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Before She Says “I Do”

by Dale Reeves 

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Last June on Father’s Day, I stood at the brink of performing the marriage of our daughter. As the father of two daughters, I was so excited about welcoming another dude into our family. (Shout out to you, Adam!) At that moment I asked myself if I had done everything I needed to do to equip my daughter to be the best she could be as she began a new family.

Looking back at all my years as “Dad” living in a house of estrogen, trying my best to be the best possible father a girl could have, I can’t help but notice three key traits necessary for our little princesses to thrive in the grown-up world.

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Easter Under the Overpass

Austin New Church holds its Easter celebration under an overpass. (Photo courtesy of Andrea Contreras)

Instead of a traditional Easter church service, Austin New Church took its Easter service to the streets under the Interstate 35 overpass near Seventh and Eighth streets.

“Every Easter, it’s our favorite time of the year. Instead of having a regular worship service, we close the doors, come down here, have a communion service,” Pastor Brandon Hatmaker told KXAN, the NBC television affiliate in Austin that was one of several news outlets covering the event.

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Winona Lake Celebrates Past While Moving Forward

A choir of pastors sings during the Winona Lake Free Methodist Church's anniversary celebration. (Photo by Sarah Wadkins)

A choir of pastors sings during the Winona Lake Free Methodist Church’s anniversary celebration. (Photo by Sarah Wadkins)

Our recent celebration of 80 years as a Church was noticed and has been shared with the larger Free Methodist Family.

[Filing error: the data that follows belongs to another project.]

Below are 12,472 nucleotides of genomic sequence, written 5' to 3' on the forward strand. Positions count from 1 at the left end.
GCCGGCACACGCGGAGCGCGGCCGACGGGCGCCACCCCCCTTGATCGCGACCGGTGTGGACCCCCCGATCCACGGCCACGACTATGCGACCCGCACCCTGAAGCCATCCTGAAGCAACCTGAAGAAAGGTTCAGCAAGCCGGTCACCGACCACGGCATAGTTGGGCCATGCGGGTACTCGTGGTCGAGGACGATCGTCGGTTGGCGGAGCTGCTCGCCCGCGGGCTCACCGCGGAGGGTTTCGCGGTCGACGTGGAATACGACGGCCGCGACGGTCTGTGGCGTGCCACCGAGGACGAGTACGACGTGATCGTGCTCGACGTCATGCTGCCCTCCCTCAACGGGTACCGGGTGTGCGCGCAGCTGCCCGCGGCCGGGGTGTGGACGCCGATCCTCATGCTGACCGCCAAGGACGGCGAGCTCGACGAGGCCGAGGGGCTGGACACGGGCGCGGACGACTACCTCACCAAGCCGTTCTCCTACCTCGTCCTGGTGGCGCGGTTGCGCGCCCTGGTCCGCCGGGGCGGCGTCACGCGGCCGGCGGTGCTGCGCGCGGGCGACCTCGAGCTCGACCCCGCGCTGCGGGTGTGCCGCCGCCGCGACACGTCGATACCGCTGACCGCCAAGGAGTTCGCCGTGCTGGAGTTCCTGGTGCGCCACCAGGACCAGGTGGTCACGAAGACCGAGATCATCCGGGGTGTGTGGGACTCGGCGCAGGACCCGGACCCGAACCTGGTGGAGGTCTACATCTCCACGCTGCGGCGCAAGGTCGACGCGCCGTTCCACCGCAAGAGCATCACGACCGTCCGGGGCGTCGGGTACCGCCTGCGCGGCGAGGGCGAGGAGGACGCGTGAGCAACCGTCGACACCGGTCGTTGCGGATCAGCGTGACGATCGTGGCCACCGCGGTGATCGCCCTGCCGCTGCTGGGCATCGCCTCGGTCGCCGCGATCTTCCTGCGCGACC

Established first in the homes of Free Methodist Publishing House personnel during the 1930s, the Winona Lake (Indiana) Free Methodist Church has a long and significant history both within the Wabash Conference and the wider Free Methodist Church.

An iconic place within Free Methodism, Winona Lake conjures memories of the publishing house, the International Friendship House, the Billy Sunday Tabernacle, Homer Rodeheaver Auditorium and the local Free Methodist Church. Many denominational employees and visitors worshipped at the Winona Lake FMC when the community hosted the Free Methodist headquarters for many years.

The congregation celebrated 80 years of ministry during a celebration service on Sunday, April 26. Eleven current and former ministers shared in the event. After an extended meet-and-greet time, the congregation came together to worship through congregational singing, special music and testimonies of former pastors.

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Tips for Parents

by Tony Akers

Youth ministry is fueled by friendship. Few organizations rely as heavily on the power of relationships to shape young people spiritually. Negotiating the relational world of youth ministry can be a bit daunting for youth, and the success or failure of that negotiation most directly effects the strength of motivation a young person has to continue engaging in the ministry. Knowing the reasons behind this motivation can help you as a parent as you travel together with your son or daughter through transition into youth ministry.

Typically, most youth ministries see three types of kids entering the youth program. It is instructive to identify which “type” your child is in order to be aware of how they are connecting socially. The first type, “active,” was involved in the children’s ministry, the second has been waiting “in the wings,” and the third will be the “newcomer.” Each type of kid brings certain expectations and challenges and has some trouble transitioning into the youth ministry for one reason or another. Here is what we have encountered: